On Thu, Sep 19, 2019 at 1:52 PM Tim Hollebeek via dev-security-policy <
dev-security-policy@lists.mozilla.org> wrote:

> I think that's fine as Mozilla and/or the CABF can and should override
> RFCs when it makes sense to do so, but I think it would also be helpful in
> the long term to fix the discrepancy, especially as CT is likely to be used
> in more certificate ecosystems in the future.


Isn't the core tenet that the IETF does not define policy? This seems very
well rooted in policy, as you note.

The question does not seem to be about whether or not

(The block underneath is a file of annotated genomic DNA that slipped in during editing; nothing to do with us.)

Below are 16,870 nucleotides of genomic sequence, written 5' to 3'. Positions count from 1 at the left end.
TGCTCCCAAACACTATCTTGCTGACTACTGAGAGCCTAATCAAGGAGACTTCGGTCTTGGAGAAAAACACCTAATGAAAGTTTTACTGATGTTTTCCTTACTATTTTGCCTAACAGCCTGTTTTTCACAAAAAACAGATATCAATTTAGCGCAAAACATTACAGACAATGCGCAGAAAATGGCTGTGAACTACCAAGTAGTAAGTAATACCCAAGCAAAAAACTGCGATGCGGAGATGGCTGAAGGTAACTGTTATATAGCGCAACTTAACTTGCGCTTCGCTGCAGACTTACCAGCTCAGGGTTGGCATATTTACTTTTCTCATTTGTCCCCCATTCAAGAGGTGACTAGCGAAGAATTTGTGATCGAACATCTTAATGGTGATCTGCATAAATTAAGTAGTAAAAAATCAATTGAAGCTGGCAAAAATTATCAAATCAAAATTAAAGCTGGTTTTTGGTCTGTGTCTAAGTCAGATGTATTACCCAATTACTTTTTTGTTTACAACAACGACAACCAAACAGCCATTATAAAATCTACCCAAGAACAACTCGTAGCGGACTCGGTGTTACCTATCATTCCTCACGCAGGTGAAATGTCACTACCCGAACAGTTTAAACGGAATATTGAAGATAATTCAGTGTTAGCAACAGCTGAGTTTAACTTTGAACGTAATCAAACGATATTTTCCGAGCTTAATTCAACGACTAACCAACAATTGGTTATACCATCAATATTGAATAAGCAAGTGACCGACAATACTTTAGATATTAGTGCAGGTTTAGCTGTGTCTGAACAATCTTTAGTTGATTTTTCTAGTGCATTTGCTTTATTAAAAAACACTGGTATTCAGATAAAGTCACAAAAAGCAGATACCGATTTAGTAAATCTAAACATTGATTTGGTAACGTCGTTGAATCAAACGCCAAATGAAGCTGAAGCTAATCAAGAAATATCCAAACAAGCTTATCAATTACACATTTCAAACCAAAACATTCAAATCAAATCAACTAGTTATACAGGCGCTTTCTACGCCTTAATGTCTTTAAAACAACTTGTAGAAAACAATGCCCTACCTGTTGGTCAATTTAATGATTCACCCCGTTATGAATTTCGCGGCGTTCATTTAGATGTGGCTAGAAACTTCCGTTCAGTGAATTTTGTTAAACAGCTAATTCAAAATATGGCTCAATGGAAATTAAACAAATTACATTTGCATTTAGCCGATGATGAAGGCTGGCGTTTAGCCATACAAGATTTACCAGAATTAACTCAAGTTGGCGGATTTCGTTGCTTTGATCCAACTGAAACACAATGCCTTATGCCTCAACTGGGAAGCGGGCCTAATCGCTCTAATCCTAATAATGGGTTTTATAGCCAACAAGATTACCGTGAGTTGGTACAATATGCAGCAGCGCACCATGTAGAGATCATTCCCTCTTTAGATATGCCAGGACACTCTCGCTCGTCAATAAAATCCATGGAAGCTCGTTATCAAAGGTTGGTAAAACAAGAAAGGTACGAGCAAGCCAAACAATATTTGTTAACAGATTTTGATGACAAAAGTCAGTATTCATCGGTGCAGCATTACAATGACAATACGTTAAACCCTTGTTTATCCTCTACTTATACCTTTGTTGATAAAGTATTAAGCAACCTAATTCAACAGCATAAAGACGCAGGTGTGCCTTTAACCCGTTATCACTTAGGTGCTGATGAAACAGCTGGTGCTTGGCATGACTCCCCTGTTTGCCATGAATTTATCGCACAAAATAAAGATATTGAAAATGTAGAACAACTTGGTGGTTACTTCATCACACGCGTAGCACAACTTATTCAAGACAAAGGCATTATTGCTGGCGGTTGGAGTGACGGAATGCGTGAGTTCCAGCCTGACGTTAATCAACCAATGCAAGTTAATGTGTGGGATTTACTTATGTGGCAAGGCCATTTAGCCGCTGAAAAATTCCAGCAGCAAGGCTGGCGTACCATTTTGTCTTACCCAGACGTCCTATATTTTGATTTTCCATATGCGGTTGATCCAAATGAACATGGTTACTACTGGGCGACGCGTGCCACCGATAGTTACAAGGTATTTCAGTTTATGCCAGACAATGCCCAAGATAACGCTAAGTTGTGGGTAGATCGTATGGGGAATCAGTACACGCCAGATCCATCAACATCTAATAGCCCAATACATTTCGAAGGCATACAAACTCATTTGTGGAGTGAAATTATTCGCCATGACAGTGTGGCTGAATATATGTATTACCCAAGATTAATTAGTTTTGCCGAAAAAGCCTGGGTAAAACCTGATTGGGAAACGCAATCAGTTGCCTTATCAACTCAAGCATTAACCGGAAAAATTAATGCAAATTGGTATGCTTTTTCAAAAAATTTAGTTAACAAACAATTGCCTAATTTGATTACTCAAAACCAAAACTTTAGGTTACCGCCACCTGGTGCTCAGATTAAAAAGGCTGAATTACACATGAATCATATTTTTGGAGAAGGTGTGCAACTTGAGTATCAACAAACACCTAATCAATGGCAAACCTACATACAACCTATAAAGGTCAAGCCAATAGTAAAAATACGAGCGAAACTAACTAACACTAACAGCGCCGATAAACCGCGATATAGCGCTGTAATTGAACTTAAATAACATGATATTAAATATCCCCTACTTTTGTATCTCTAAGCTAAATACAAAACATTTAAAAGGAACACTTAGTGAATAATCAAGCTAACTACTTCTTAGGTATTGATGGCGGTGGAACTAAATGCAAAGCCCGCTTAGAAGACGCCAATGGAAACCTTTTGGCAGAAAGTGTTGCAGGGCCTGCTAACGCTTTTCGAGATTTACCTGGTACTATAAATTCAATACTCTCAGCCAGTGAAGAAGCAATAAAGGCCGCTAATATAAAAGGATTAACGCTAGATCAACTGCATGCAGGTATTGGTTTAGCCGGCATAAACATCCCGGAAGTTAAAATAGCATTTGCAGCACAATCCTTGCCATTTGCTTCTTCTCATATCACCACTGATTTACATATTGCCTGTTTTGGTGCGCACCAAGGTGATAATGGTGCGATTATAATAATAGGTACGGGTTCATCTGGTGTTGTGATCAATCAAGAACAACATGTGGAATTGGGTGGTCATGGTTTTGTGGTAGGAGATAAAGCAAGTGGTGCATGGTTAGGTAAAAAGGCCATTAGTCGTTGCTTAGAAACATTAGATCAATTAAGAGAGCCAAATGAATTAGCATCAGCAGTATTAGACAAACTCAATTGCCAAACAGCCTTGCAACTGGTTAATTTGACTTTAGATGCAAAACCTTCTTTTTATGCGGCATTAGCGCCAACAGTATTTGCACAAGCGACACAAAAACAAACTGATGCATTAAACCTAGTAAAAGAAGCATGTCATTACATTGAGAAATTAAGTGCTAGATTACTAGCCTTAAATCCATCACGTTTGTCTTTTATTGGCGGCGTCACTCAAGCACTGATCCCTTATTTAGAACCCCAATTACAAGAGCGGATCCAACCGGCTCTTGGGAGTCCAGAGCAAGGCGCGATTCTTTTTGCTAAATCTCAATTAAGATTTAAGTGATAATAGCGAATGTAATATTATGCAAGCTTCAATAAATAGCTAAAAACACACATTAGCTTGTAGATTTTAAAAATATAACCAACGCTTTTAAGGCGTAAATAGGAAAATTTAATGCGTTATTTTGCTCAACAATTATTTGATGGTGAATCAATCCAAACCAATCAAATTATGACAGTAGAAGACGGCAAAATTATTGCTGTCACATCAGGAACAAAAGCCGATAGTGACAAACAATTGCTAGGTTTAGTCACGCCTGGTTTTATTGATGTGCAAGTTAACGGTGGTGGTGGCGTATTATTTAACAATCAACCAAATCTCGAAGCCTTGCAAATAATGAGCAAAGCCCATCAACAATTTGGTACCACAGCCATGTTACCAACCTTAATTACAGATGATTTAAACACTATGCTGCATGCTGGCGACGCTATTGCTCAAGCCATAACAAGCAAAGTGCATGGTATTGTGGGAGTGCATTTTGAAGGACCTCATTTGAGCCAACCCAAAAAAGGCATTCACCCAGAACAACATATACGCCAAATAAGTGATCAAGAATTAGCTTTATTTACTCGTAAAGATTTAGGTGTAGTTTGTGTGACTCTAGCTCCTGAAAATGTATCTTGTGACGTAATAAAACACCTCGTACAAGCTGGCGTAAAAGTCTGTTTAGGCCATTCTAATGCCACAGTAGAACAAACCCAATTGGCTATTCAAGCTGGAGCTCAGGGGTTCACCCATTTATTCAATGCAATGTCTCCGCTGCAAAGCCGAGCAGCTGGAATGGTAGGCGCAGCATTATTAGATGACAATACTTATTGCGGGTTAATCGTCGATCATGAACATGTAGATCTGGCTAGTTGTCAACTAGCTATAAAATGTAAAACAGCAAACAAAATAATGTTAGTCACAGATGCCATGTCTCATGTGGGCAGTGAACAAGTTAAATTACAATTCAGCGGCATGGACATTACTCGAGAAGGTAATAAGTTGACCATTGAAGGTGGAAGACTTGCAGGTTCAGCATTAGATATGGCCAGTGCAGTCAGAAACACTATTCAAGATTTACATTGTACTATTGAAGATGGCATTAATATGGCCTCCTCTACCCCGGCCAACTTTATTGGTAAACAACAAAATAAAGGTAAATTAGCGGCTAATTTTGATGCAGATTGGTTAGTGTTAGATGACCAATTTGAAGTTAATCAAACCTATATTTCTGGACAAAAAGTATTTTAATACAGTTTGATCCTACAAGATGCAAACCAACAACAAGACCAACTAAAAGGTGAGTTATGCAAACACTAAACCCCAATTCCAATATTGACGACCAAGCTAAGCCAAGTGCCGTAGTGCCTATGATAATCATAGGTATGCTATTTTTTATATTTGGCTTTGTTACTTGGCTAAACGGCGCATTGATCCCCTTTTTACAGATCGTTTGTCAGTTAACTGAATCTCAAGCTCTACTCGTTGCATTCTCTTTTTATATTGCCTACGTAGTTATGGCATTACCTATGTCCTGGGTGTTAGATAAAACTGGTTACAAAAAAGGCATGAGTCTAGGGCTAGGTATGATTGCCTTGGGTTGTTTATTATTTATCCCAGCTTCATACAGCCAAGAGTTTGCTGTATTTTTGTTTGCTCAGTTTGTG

precertificates-are-certificates (and, in a -bis world, they're clearly a
SignedData-thing-that-isn't), but what constitutes the act of issuance: is
it signing a thing (whether a TBSCertificate or something other, like a
precertificate under 6962 or 6962-bis)? Is it reserving the serial number
and assigning it in the system?

In any event, if/when CT is used in other systems, they'll be using
different CT logs, so they'll really be entirely different ecosystems. It
seems that the policy management authority (i.e. the equivalent to
browsers, in the Web PKI) for those ecosystems can provide clarity, and it
further emphasizes why a single CA certificate should not participate in
multiple PMAs, to reduce the risk of and avoid conflicts and/or
misunderstandings.
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